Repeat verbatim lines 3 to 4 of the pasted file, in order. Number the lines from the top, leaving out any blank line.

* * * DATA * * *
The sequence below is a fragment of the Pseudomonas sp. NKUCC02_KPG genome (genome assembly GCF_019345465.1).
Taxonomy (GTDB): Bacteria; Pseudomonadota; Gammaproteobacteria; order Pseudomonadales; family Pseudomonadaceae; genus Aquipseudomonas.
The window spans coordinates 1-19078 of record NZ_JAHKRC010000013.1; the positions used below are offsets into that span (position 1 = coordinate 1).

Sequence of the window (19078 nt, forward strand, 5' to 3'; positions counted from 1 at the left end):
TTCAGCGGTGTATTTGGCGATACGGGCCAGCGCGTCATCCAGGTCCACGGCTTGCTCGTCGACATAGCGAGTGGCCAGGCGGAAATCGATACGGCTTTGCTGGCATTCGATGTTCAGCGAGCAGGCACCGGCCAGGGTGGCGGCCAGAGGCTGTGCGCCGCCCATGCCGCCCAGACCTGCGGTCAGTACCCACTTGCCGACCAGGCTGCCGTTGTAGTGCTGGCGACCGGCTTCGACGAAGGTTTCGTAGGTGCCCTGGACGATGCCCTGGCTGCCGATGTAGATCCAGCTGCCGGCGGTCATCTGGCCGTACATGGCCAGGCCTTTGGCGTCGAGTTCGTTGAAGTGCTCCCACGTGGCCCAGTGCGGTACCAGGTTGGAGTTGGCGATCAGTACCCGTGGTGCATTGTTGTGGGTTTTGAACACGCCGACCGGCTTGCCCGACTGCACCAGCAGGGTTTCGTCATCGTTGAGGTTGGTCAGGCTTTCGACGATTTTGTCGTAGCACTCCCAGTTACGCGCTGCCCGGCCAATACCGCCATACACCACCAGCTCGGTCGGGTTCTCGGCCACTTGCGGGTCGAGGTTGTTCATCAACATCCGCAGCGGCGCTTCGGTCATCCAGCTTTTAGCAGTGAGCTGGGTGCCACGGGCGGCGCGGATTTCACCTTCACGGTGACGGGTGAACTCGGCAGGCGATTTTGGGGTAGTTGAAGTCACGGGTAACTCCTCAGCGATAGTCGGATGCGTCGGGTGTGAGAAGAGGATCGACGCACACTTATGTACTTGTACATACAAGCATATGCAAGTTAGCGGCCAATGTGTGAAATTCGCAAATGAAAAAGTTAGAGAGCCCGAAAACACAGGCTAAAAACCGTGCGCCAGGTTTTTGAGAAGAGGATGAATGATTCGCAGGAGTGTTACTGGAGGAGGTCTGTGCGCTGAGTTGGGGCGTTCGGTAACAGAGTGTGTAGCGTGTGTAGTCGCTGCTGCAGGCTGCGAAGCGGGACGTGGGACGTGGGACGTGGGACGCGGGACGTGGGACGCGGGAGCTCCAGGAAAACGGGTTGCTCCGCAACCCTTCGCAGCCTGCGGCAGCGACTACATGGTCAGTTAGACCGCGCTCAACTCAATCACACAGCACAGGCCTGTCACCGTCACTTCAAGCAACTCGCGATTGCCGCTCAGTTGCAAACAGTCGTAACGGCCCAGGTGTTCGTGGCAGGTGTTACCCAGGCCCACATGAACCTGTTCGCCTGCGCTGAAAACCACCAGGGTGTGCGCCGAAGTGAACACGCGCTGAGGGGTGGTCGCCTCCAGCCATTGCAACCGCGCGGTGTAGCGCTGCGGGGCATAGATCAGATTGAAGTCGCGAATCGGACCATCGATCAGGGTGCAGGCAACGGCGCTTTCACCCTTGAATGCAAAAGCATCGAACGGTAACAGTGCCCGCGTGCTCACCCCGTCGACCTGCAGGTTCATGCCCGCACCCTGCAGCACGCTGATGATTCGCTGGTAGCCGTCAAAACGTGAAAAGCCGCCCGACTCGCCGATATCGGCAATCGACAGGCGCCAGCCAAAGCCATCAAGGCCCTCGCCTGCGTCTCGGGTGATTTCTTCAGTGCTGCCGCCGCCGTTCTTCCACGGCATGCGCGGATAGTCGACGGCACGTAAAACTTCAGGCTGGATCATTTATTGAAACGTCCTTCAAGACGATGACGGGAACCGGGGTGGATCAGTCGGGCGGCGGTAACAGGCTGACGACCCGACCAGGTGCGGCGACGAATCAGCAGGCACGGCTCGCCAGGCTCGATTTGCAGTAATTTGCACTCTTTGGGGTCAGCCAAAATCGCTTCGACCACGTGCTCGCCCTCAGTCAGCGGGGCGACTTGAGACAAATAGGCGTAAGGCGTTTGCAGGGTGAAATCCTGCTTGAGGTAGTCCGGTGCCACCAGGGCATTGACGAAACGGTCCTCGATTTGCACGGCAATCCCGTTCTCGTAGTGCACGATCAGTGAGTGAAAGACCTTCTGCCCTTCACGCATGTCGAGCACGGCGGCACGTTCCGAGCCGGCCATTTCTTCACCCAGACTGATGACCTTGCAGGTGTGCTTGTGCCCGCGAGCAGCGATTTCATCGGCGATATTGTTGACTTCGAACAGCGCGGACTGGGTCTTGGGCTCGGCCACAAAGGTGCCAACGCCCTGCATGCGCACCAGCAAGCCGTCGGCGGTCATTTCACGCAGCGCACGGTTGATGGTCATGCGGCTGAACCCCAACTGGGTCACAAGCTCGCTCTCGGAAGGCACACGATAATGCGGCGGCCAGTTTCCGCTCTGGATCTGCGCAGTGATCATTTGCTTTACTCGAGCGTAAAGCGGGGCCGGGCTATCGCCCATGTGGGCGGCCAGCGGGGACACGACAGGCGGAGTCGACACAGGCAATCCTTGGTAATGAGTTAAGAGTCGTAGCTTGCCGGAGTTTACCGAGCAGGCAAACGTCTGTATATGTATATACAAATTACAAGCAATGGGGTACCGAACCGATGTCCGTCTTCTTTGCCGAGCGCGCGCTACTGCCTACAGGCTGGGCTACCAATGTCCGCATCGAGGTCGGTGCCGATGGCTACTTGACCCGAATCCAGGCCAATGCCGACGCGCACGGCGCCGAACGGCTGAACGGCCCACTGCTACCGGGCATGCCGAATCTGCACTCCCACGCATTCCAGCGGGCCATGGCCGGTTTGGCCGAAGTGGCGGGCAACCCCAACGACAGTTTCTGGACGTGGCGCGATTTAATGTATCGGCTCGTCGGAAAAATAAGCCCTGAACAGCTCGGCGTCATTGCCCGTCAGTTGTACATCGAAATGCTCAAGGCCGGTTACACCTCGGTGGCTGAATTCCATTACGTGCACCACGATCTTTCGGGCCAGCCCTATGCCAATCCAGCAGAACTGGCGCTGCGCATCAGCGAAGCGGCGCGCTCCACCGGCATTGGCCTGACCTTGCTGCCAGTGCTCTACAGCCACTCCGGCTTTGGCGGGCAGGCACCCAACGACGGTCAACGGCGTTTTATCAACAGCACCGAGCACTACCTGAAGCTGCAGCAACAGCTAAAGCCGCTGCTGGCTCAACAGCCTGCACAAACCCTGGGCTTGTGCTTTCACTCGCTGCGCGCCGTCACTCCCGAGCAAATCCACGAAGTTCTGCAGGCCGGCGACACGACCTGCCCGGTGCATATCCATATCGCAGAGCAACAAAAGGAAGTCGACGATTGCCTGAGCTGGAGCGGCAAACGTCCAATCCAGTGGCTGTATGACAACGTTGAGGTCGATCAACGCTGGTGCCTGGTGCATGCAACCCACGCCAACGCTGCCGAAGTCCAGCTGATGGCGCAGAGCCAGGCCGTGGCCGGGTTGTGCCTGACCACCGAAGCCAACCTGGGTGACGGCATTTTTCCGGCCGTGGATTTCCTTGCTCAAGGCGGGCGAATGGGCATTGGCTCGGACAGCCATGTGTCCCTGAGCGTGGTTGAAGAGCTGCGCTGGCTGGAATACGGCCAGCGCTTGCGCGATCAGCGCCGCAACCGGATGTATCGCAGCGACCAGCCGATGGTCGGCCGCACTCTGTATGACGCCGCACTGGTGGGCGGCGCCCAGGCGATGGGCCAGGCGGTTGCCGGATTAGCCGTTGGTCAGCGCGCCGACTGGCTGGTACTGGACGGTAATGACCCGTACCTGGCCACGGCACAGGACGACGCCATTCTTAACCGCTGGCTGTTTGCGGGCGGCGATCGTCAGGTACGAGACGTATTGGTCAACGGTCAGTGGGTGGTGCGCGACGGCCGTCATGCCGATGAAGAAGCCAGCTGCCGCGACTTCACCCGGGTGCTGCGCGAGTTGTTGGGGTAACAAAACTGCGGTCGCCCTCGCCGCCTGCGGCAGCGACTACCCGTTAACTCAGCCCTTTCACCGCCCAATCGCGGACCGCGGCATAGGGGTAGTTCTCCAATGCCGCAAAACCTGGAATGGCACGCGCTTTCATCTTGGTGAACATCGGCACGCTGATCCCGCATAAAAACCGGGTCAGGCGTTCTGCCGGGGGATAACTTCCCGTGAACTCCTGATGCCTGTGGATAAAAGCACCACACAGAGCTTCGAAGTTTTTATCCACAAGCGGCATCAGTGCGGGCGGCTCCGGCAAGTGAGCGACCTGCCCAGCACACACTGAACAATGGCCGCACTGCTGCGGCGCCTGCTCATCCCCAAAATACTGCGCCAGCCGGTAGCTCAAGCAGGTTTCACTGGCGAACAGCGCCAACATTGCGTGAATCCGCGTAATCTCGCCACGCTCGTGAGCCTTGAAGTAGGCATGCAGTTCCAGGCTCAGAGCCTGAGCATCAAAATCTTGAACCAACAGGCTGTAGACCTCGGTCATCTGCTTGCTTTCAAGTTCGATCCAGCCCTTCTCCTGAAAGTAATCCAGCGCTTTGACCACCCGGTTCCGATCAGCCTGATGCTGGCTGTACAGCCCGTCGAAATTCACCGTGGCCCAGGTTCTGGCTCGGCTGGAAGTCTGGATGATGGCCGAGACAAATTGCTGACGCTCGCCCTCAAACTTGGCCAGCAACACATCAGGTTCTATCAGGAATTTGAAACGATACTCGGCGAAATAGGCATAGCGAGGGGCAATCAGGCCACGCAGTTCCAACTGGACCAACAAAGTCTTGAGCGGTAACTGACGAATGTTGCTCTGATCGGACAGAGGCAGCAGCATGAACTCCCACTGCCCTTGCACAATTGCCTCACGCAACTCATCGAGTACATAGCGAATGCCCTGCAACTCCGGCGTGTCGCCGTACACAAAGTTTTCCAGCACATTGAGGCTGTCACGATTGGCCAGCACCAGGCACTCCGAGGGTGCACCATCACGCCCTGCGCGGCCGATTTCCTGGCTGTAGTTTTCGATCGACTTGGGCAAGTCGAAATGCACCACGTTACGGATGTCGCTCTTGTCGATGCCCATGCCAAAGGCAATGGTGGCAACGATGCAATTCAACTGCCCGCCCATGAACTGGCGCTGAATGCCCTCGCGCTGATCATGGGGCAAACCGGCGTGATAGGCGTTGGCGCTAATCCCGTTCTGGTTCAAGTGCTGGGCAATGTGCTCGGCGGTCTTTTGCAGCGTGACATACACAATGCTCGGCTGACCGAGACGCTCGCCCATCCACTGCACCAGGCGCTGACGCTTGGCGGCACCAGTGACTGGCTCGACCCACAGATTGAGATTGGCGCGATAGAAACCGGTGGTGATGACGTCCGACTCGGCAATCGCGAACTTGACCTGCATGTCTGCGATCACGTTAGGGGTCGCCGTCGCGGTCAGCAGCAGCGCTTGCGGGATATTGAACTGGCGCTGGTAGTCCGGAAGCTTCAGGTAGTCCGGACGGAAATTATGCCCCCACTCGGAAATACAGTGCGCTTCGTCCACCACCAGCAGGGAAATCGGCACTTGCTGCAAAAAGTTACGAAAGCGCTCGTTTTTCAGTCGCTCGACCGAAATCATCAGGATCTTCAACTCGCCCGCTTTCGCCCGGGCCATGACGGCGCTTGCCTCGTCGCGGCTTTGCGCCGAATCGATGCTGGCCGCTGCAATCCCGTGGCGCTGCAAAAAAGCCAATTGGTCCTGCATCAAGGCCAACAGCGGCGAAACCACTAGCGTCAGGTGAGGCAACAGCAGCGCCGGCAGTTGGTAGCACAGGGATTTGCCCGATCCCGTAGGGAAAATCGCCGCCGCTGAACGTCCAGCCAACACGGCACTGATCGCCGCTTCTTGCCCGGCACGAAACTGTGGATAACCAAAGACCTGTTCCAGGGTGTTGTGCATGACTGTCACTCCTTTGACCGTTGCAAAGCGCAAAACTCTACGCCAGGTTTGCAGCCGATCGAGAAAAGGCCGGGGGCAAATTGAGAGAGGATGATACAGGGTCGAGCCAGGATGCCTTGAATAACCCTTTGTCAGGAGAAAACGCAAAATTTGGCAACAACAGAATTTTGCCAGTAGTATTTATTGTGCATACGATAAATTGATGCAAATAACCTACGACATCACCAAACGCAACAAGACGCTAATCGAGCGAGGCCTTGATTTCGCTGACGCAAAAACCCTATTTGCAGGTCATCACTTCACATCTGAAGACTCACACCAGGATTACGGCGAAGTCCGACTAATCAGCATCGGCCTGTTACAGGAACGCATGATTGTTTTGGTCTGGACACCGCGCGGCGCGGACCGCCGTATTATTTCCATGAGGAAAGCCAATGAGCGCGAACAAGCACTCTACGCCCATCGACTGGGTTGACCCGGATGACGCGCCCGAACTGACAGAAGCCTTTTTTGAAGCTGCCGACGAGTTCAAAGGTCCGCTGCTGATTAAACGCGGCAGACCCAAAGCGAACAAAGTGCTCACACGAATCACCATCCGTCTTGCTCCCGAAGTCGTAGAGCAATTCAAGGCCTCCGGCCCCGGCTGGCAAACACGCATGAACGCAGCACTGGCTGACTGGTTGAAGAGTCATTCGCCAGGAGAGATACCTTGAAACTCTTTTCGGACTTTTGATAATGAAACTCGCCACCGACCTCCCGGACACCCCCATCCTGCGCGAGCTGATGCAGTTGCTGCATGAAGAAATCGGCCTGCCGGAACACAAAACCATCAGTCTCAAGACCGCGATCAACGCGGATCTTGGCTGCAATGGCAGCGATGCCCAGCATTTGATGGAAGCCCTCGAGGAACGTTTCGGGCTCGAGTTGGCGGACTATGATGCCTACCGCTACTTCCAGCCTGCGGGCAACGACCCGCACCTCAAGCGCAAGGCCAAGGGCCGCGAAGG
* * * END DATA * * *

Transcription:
The window spans coordinates 1-19078 of record NZ_JAHKRC010000013.1; the positions used below are offsets into that span (position 1 = coordinate 1).

Sequence of the window (19078 nt, forward strand, 5' to 3'; positions counted from 1 at the left end):